Impacts of conversion of tropical peat swamp forest to oil palm plantation on peat organic chemistry, physical properties and C stocks

Amanda J Tonks, Paul Aplin, Darren J Beriro, Hannah Cooper, Stephanie Evers, Christopher H Vane, Sofie Sjögersten

Research output: Contribution to journalArticle

30 Citations (Scopus)
34 Downloads (Pure)

Abstract

Ecosystem services provided by tropical peat swamp forests, such as C storage and water regulation, are under threat due to encroachment and replacement of these natural forests by drainage-based agriculture, commonly palm oil. This study aims to quantify how the chemical and physical properties of peat change during land conversion to oil palm. This will be addressed by comparing four separate stages of conversion; namely, secondary peat swamp forests, recently deeply drained secondary forests, cleared and recently planted oil palm, and mature oil palm plantation in North Selangor, Malaysia. Results indicate accelerated peat decomposition in surface peats of mature oil palm plantations due to the lowered water table and altered litter inputs associated with this land-use change. Surface organic matter content and peat C stocks at secondary forest sites were higher than at mature oil palm sites (e.g. C stocks were 975 ± 151 and 497 ± 157 Mg ha-1 at secondary forest and mature oil palm sites, respectively). Land conversion altered peat physical properties such as shear strength, bulk density and porosity, with mirrored changes above and below the water table. Our findings suggest close links between the organic matter and C content and peat physical properties through the entire depth of the peat profile. We have demonstrated that conversion from secondary peat swamp forest to mature oil palm plantation may seriously compromise C storage and, through its impact on peat physical properties, the water holding capacity in these peatlands.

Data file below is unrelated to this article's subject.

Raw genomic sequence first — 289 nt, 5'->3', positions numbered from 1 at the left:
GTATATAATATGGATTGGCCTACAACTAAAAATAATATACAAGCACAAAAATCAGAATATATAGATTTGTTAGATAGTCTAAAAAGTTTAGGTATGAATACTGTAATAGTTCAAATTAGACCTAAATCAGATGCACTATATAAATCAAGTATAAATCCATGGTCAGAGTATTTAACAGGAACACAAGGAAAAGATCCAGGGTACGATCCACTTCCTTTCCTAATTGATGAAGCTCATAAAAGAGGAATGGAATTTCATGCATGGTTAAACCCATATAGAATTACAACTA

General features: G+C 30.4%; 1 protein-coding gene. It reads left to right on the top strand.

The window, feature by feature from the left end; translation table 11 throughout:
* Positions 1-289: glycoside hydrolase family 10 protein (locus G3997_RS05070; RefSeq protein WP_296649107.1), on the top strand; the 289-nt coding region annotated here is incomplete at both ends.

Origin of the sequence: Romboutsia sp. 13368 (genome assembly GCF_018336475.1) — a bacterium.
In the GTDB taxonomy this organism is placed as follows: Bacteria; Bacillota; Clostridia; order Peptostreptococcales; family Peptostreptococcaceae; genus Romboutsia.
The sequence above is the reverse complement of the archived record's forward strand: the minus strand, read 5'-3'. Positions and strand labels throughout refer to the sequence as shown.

Original languageEnglish
Pages (from-to)36-45
JournalGeoderma
Volume289
Early online date24 Nov 2016
DOIs
Publication statusE-pub ahead of print - 24 Nov 2016

Keywords

  • land use change
  • carbon stocks
  • oil palm
  • organic chemistry
  • peat decomposition
  • soil physical properties
  • tropical peat swamp forest

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